Applied Management Students Revive Rooftop Garden

Applied Management Students Revive Rooftop Garden
The Building 13 East Rooftop Garden. 

A group of juniors from TCC's Bachelor of Applied Science (BAS) Applied Management (AM) Junior Class chose to clean up and replant the overgrown garden on the east end of the Building 13 roof as a project for their first Project Management class. The class was BUS 350, Fundamentals of Project Management, taught by Dr. John Inman.

Student Michelle King said that the group of future business leaders chose the project because they wanted to give back and make their mark at TCC, leaving the college a little better than they found it.

“We liked the idea of a garden as it would continue to live on well after we leave the school,” said King. “It would provide not only beautification but a nice place to study.”

King said that the choice to work on the garden, located on the roof of the Harned Center for Health Careers, was also a nod to the COVID-19 era.

“It seemed appropriate to start here, acknowledging the sacrifice and importance of those being educated in this building,” King said. “One of our cohort members’ mother was a nurse who passed away at a young age, so you will find one centerpiece plant dedicated to her mother.”

King said that project management plays a critical role in almost any field, so the lessons learned from managing a project such as the revitalization of the rooftop garden can be applied to any career the AM graduates may choose to pursue. She added that a unique thing about the BAS in AM program is that you work with the same students for two years.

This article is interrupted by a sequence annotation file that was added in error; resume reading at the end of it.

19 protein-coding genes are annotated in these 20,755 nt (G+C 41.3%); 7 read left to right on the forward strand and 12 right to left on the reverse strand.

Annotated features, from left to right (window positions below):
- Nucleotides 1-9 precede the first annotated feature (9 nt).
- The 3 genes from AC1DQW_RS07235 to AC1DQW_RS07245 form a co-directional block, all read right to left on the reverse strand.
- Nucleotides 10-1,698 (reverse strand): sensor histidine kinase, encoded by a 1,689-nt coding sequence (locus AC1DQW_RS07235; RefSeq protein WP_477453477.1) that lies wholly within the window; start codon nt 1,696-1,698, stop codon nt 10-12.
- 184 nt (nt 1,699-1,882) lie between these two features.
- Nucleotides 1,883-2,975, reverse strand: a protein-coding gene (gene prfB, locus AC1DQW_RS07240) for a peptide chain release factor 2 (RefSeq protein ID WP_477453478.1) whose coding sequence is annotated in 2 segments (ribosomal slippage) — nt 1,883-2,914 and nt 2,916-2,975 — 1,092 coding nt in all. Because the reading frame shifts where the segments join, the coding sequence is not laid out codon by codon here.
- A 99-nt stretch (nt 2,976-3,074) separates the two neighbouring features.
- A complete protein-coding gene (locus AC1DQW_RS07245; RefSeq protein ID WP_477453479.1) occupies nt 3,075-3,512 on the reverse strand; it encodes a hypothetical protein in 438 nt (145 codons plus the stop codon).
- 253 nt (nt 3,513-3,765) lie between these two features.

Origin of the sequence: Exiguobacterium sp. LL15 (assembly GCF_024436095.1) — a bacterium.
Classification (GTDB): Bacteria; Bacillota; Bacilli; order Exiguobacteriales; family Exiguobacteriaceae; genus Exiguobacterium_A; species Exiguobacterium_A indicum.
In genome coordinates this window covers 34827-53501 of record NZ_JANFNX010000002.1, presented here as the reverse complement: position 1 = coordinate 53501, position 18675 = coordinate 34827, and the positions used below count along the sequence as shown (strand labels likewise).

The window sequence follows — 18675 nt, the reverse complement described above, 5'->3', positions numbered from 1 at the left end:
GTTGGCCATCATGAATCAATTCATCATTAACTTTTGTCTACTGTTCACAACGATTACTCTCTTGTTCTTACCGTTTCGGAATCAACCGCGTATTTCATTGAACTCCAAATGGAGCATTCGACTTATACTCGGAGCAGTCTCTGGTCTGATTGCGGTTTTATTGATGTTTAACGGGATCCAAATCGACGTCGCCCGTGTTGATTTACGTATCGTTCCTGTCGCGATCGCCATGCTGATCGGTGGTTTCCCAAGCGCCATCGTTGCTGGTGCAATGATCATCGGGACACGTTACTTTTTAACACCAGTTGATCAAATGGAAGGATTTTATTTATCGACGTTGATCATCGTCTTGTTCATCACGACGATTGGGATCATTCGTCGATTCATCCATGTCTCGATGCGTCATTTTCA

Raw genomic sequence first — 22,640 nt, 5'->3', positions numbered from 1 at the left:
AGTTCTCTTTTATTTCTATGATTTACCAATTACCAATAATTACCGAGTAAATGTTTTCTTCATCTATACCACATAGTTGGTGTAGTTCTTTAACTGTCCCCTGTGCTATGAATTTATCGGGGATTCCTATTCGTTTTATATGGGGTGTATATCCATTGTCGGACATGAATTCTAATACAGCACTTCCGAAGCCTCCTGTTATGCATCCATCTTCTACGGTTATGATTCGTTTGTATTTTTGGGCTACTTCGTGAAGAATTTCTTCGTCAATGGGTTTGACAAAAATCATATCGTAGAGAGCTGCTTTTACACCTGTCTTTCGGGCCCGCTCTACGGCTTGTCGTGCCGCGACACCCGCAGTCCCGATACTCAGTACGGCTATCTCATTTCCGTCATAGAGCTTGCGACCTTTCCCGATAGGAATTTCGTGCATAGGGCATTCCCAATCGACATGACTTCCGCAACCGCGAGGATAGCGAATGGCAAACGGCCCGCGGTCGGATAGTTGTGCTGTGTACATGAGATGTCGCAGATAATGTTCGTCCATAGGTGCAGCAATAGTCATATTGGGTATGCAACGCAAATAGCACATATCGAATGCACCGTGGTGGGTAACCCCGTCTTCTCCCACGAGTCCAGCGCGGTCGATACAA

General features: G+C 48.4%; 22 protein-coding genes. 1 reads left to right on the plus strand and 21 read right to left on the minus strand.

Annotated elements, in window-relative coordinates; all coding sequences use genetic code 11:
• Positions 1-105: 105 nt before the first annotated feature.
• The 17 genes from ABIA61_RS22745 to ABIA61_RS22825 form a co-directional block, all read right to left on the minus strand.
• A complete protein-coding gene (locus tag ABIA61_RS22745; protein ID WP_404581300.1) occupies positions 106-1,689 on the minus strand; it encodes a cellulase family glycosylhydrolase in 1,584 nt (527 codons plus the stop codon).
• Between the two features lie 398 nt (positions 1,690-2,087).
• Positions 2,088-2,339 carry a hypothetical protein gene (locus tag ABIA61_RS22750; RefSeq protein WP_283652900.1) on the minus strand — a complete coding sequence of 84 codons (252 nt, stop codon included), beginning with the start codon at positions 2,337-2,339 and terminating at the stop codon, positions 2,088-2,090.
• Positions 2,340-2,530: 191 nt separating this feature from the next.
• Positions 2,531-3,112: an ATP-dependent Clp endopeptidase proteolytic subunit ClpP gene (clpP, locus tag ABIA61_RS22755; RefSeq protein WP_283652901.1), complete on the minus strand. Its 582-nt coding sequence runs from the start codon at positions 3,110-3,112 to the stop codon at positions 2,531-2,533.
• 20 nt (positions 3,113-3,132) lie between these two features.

“My personal experience have been positive and feel like I have a group of people I would be proud to work with after graduation,” King said. “Mary Jane Oberhoffer, Associate Dean for Business and Logistics, Dr. John Inman, Dr. David Purnell, Professor Teresa Ivers, Professor Matthew Mburu and Sherry Cmiel are providing a world class education. They care about you as students, about your learning and then being able to apply that learning in a practical manner. Other schools should be so lucky to have them.”

King thanked the Black Student Union (BSU), Wilco, and Kent East-Hill Nursery for financial help. She also thanked OSE Director Sonja Morgan, OSE Program Specialist Daniel Garcia, and the Facilities and Grounds crews for their support and help.

BSU Treasurer Angelique Butler is also a member of the BAS AM project team.

“I learned how to make an assignment fun by spreading the joy of the seasons while beautifying our campus spaces,” Butler said. “Coming out of the shadows of a pandemic lockdown, our team project created happiness, comradery, positivity, and paves a way for more creative thinking in the near future.”

Team member Chanry Yann said that she chose this project because of the enthusiasm, passion and motivation that she sees in her classmates.

“Seeing the time and commitment that everyone puts into their assignments and project these past years drive me to work harder and I love that about this cohort,” Yann said. “The BAS program has a been huge boost to my confidence, as it has created new connections and relationships for me.”

Team member Courtney Sweeney agreed, adding that the BAS AM program has taught her the difference between a manager and a leader, and has given her the opportunity to apply the leadership skills she’s developing.

“Because of this program I feel that I will leave and graduate as a leader ready to enter the business world to make a significant difference,” Sweeney said. “The experience with the cohort has been great as it has taught me to work with all different kinds of people and personalities. It’s had its challenges but more than that it’s had its celebrations. To work so closely with the same group of people next year excites me. I love the aspect of that part of the program. I have already developed close friendships with some of my cohort mates that I know I will be in contact with after we graduate.”


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